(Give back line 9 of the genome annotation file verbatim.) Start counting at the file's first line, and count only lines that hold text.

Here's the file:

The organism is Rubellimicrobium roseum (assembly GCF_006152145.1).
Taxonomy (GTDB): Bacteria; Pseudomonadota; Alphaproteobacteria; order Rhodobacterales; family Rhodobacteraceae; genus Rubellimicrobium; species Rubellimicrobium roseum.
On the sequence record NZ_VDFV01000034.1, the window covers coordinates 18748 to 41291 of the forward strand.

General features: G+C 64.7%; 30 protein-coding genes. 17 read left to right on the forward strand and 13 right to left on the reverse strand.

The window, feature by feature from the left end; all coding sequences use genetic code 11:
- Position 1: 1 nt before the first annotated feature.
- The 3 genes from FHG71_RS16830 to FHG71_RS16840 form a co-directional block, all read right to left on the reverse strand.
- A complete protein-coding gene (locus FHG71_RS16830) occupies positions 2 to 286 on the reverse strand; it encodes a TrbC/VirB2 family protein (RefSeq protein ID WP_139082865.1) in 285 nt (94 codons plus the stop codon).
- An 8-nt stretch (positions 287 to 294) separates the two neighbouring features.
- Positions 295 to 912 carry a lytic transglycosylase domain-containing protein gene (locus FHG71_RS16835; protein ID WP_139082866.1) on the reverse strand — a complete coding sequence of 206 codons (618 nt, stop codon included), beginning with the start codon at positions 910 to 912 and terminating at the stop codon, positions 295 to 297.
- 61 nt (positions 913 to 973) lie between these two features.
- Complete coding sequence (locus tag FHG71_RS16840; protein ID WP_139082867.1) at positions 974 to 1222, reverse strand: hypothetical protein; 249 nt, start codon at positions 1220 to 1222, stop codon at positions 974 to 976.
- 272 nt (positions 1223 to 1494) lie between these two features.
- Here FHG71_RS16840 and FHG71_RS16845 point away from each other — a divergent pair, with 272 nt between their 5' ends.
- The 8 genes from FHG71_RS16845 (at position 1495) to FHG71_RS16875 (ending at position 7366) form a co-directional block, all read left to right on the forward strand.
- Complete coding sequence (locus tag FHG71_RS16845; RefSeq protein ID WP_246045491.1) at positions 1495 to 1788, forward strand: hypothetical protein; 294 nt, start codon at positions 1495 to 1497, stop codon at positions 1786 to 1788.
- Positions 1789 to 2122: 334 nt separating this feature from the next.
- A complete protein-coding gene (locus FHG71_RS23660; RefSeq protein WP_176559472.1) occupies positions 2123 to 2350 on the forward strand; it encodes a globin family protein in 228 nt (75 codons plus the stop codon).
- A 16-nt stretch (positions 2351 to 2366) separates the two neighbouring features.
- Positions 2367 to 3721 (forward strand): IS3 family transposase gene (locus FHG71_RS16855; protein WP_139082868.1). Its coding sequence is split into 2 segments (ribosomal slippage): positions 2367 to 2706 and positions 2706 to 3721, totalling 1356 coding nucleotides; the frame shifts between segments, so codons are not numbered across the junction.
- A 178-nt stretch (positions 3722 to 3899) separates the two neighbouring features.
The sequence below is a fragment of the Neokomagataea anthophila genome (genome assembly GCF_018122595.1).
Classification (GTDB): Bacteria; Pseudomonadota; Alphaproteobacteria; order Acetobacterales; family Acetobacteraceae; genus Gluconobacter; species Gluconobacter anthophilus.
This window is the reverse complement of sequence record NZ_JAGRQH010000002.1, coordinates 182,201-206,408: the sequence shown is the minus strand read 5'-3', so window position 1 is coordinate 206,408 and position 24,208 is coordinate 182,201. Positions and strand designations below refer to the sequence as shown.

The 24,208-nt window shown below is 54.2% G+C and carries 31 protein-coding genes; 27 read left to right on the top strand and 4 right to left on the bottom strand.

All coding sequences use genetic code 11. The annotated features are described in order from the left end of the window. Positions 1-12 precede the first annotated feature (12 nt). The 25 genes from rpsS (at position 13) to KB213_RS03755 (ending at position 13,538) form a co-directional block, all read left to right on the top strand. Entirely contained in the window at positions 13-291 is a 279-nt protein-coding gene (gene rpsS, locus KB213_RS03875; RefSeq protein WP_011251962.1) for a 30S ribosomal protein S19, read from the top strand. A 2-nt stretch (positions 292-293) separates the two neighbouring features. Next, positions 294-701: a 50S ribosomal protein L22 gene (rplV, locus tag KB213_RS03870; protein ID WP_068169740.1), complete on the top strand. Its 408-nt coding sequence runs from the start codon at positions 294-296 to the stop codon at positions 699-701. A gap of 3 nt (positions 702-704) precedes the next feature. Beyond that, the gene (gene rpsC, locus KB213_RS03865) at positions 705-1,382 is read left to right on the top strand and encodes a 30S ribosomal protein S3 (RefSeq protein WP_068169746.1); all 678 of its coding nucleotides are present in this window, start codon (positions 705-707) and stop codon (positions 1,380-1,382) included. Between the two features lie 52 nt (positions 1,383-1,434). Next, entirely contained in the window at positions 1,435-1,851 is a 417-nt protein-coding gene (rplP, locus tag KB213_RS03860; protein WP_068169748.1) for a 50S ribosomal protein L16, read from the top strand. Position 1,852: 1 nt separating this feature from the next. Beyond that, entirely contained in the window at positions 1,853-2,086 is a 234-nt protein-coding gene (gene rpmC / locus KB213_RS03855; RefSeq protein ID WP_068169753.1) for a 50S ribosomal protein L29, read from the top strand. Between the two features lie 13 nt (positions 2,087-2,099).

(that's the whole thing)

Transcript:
- An 8-nt stretch (positions 287 to 294) separates the two neighbouring features.